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Isabella Vincze

Symbiosis of Sand & Stone

Symbiosis of Sand & Stone

Regular price $728.00 CAD
Regular price Sale price $728.00 CAD
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5.6 x 2.2 x 1cm

925 sterling silver, sodalite, raku cabochon, made from round wire and metal sheets which, bend to bezels and linked by soldering

The Collection "Three Stades of Summer," consisting of a small series of three earrings, was created in the winter of 2023. The artist was inspired by the desire to escape the cold, dreary winter days and return to her favorite time of the year, summer. Central and invigorating elements that she associates with this are the endless sea, the wide blue sky, the beach with its rocky cliffs, the green forests, and meadows and, of course, the burning hot sun. This is why each pair of earrings symbolizing a state and its desire to return to these places through its appearance and color combinations.

The first pair of is called "Kiss of Sky and Ocean." The color combination of the dark blue sodalite and the light blue raku cabochon refers to the merging of sky and water on the horizon, where the gaze, gliding far out over the sea, gets lost. In addition, the cracking surface of the Raku firing is intended to refer to the breaking ocean waves, while the small white clouds of the sodalite stand for those in the sky. 

The second pair of earrings is titled "Symbiosis of Sand & Stone." The sandstone collected from the beach at Wilderness; South Africa; and polished by the sea is a portable memory of the place where it was found, while the edged pyrite refers to the rough cliffs that rise in the background of the beach. 

The third pair is titled "Amber Sun." The soft green of the Raku cabochon symbolizes the cooling meadows and forests in whose shade one seeks refuge, while the veins of the Raku firing refer to the outlines of branches and leaves swaying in the wind. The strong, bright orange of the amber, whose veins hint at the shimmering rays of the sun, on the other hand, stands for the heat of the burning sun.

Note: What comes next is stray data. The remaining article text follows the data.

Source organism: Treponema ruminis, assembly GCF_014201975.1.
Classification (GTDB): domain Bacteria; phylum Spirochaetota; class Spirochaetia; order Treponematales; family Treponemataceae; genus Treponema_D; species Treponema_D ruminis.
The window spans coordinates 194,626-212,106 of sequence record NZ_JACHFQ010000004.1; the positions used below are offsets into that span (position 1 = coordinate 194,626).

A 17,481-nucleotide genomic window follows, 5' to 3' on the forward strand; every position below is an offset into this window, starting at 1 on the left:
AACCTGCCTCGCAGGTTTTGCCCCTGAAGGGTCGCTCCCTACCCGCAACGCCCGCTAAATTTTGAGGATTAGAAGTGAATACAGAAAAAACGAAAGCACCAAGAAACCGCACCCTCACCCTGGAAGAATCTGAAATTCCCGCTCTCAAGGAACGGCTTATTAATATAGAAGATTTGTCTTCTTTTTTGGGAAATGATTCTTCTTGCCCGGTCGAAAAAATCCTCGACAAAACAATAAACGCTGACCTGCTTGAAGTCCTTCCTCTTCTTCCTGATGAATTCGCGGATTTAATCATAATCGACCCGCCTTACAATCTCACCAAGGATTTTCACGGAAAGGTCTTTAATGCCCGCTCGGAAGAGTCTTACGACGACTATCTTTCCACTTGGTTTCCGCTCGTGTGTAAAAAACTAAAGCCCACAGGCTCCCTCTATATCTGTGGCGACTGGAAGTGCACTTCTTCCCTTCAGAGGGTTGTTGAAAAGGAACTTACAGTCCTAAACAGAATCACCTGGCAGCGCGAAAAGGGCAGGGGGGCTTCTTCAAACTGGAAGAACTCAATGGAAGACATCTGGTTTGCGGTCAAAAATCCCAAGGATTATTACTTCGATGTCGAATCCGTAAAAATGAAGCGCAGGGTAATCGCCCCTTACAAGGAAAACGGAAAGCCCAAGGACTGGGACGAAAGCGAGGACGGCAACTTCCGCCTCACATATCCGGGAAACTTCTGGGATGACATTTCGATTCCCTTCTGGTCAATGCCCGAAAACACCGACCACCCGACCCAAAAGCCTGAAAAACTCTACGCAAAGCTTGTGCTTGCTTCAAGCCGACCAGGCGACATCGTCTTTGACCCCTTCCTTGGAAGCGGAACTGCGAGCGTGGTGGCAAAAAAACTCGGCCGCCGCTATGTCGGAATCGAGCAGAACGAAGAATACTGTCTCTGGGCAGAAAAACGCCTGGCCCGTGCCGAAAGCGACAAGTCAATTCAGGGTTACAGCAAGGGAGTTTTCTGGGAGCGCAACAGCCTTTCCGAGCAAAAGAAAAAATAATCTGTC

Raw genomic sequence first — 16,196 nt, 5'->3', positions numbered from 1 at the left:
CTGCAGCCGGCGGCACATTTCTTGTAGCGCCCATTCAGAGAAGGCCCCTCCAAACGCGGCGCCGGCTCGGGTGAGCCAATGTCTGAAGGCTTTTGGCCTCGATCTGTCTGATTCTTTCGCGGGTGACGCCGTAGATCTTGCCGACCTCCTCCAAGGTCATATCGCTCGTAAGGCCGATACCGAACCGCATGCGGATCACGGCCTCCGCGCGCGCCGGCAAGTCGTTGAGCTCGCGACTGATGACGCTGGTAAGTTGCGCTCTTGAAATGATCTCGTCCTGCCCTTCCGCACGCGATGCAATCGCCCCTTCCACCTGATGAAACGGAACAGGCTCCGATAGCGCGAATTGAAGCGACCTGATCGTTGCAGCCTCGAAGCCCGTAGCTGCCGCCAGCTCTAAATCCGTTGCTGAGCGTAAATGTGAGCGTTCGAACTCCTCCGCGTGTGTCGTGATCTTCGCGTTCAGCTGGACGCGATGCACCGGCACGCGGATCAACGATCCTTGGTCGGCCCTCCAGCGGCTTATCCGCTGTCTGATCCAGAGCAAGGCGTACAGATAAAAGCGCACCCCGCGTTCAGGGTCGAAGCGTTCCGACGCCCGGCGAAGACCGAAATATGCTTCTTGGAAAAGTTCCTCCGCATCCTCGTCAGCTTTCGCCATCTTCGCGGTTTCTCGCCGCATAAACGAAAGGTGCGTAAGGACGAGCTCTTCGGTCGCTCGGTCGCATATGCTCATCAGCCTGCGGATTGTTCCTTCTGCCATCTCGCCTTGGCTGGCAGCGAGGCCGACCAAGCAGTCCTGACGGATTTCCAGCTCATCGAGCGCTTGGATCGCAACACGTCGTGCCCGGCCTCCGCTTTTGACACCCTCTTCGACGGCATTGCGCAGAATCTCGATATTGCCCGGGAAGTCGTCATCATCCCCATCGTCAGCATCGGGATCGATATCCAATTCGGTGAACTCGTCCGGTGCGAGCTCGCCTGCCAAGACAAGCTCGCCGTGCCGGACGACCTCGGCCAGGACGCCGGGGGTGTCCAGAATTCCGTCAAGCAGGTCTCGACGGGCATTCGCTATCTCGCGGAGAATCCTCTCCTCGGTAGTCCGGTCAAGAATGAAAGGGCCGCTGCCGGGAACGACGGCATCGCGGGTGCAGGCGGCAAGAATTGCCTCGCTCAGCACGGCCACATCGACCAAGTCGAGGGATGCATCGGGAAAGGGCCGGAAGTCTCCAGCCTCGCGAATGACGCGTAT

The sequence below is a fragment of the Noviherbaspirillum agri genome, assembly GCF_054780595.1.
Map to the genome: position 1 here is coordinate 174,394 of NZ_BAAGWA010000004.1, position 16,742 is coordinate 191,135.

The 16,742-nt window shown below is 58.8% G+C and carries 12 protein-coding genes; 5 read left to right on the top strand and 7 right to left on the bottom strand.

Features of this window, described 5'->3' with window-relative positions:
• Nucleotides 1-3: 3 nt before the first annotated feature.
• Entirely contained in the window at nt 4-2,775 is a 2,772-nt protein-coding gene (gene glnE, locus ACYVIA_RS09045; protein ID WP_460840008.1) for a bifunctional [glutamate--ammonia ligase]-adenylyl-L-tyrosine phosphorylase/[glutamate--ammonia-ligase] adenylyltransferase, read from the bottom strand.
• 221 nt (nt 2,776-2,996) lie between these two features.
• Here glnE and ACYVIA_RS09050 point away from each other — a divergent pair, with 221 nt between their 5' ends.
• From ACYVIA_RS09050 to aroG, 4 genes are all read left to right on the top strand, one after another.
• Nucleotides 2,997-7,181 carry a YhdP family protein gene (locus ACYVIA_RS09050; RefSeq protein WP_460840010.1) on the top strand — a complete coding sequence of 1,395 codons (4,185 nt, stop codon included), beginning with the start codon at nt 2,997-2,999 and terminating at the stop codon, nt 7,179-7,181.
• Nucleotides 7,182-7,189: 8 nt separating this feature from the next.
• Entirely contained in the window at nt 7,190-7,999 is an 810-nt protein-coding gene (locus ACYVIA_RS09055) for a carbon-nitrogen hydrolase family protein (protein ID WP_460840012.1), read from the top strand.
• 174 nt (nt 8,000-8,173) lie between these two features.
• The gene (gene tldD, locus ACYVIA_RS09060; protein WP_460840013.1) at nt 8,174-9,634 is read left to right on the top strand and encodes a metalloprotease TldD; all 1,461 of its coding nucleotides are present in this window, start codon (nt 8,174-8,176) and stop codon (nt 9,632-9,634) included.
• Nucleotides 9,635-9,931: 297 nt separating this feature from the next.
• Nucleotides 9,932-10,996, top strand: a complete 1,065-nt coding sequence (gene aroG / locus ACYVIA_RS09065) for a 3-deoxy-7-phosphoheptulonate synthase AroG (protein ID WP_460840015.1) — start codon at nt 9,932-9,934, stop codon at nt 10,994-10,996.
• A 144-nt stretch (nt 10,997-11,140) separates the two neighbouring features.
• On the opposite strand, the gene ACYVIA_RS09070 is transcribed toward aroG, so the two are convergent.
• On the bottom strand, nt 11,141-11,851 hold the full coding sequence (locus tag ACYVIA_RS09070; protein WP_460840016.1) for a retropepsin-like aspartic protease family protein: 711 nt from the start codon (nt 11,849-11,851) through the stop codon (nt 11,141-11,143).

As all the elements of summer mentioned above are closely interlinked for the artist, as well as they occur in nature in various combinations, the interchangeability of the individual earring elements plays a special role in the conception of this work. This is why all the ear studs, which are connected to the swinging pendant elements by threading them into a drilled hole, can be removed and combined in different ways. The attachment through the hole also gives the earrings a movable element whose swinging is intended to evoke the exuberance of summer, as well as serving a playful component. For the artist personally, this playfulness is a reminder of being a child and the associated summer experiences, to which the bright and cheerful colors (especially blue, orange, and green) refer.

In the spirit of self-play and discovery, the modular plug-in system of the earrings is also intended to invite the wearer to play with new combinations, as each existing plug can be easily threaded in, allowing new looks to be discovered. In addition, summer is also a season of many occasion-related celebrations, whereby the interchangeability of the earring elements (worn either as a pendant with a stud or as a single stud) allows the jewelry to be matched to the occasion, from casual and light to dangling and pompous.

The Raku cabochons were created in collaboration with two friends of the artist, who are both ceramic artists and introduced Isabella to the Raku technique while they sat together in the workshop in front of the kiln and experimented with new techniques, escaping the cold winter. During this ceramic session, the idea of expressing summer through its colorful components, instead of the many natural materials collected by the artist, was born. In addition, the Raku firing offered the creation of a uniform shape, the circle, whose coherence was intended to create a uniform appearance of the collection that can be alternated through the interchangeability of the individual components.

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CCBC acknowledges that the land on which we work is the unceded shared traditional territories of the Coast Salish Peoples, including the territories of the xʷməθkʷəy̓əm (Musqueam), Sḵwx̱wú7mesh (Squamish), and səlilwətaɬ (Tsleil-Waututh) Nations.